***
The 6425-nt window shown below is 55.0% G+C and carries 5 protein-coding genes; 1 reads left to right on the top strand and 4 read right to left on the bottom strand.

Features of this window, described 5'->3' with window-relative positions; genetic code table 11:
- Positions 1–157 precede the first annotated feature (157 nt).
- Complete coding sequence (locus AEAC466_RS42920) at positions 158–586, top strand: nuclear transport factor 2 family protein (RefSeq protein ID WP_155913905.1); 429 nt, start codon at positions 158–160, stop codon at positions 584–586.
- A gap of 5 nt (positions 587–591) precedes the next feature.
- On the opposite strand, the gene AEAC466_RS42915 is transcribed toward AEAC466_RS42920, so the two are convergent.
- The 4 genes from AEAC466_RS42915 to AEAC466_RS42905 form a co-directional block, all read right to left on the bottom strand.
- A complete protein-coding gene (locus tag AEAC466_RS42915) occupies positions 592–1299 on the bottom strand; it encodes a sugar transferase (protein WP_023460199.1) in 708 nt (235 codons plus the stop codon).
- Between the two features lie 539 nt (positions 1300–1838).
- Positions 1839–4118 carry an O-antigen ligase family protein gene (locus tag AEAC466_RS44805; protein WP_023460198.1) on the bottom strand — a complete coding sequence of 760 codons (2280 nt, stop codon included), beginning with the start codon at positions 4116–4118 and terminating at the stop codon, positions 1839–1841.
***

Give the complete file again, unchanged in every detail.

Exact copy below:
The 6425-nt window shown below is 55.0% G+C and carries 5 protein-coding genes; 1 reads left to right on the top strand and 4 read right to left on the bottom strand.

Features of this window, described 5'->3' with window-relative positions; genetic code table 11:
- Positions 1–157 precede the first annotated feature (157 nt).
- Complete coding sequence (locus AEAC466_RS42920) at positions 158–586, top strand: nuclear transport factor 2 family protein (RefSeq protein ID WP_155913905.1); 429 nt, start codon at positions 158–160, stop codon at positions 584–586.
- A gap of 5 nt (positions 587–591) precedes the next feature.
- On the opposite strand, the gene AEAC466_RS42915 is transcribed toward AEAC466_RS42920, so the two are convergent.
- The 4 genes from AEAC466_RS42915 to AEAC466_RS42905 form a co-directional block, all read right to left on the bottom strand.
- A complete protein-coding gene (locus tag AEAC466_RS42915) occupies positions 592–1299 on the bottom strand; it encodes a sugar transferase (protein WP_023460199.1) in 708 nt (235 codons plus the stop codon).
- Between the two features lie 539 nt (positions 1300–1838).
- Positions 1839–4118 carry an O-antigen ligase family protein gene (locus tag AEAC466_RS44805; protein WP_023460198.1) on the bottom strand — a complete coding sequence of 760 codons (2280 nt, stop codon included), beginning with the start codon at positions 4116–4118 and terminating at the stop codon, positions 1839–1841.